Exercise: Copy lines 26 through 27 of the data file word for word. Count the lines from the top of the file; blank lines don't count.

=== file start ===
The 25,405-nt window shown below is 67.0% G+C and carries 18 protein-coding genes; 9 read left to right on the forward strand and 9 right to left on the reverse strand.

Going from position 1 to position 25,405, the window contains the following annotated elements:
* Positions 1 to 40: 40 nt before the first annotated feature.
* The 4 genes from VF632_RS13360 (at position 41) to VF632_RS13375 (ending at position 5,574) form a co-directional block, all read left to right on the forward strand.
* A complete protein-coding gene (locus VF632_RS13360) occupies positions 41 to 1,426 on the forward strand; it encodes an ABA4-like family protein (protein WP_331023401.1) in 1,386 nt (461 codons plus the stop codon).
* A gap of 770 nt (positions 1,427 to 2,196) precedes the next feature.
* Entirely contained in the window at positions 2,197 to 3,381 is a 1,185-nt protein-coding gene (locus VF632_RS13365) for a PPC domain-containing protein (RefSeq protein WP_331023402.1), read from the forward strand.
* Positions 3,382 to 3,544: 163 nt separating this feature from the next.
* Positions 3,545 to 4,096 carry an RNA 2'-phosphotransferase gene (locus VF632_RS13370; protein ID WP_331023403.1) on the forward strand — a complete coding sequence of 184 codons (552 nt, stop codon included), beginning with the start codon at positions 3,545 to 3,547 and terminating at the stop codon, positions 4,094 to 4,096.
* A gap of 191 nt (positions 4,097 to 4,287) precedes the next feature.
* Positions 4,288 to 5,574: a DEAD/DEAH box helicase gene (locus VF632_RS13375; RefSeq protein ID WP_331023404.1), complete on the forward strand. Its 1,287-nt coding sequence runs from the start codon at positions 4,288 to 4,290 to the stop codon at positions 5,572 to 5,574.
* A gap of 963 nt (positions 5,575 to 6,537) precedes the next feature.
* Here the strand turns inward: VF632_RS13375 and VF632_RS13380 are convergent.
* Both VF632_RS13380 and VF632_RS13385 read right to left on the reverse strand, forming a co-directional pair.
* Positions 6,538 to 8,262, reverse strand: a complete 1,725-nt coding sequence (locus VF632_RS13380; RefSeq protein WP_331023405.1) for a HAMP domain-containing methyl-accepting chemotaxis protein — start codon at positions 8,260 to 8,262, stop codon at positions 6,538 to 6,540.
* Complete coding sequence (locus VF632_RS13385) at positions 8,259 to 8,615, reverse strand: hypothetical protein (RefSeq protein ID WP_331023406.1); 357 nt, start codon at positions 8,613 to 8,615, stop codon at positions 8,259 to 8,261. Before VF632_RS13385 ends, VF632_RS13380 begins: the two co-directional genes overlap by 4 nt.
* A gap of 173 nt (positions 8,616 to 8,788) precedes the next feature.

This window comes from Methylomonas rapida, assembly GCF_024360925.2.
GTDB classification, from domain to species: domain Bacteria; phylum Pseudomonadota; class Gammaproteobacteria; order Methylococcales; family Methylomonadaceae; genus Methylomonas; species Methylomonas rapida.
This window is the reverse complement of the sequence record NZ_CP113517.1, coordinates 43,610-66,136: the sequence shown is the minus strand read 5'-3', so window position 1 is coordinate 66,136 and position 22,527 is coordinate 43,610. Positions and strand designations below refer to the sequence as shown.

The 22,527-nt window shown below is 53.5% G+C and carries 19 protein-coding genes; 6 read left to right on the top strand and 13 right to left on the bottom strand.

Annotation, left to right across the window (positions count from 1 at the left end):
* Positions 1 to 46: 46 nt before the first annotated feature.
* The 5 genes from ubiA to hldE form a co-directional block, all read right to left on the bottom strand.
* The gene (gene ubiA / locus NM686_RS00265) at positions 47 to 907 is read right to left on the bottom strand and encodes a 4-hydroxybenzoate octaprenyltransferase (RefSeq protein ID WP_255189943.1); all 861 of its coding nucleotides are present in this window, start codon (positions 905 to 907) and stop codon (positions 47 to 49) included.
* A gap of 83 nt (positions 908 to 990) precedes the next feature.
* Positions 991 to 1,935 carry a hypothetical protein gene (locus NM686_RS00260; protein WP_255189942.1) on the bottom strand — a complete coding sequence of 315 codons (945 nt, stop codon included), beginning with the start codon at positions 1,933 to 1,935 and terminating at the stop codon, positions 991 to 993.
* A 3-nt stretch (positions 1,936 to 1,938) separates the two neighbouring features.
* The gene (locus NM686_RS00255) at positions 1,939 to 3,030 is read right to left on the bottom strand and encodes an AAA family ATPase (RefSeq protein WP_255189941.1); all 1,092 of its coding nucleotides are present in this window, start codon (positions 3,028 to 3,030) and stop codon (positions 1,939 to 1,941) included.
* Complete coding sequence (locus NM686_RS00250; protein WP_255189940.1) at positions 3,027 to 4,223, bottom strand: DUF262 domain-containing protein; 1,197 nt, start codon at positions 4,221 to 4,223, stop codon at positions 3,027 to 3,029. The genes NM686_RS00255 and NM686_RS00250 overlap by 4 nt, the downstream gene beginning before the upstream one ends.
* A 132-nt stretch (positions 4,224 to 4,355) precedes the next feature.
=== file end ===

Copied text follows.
* A gap of 83 nt (positions 908 to 990) precedes the next feature.
* Positions 991 to 1,935 carry a hypothetical protein gene (locus NM686_RS00260; protein WP_255189942.1) on the bottom strand — a complete coding sequence of 315 codons (945 nt, stop codon included), beginning with the start codon at positions 1,933 to 1,935 and terminating at the stop codon, positions 991 to 993.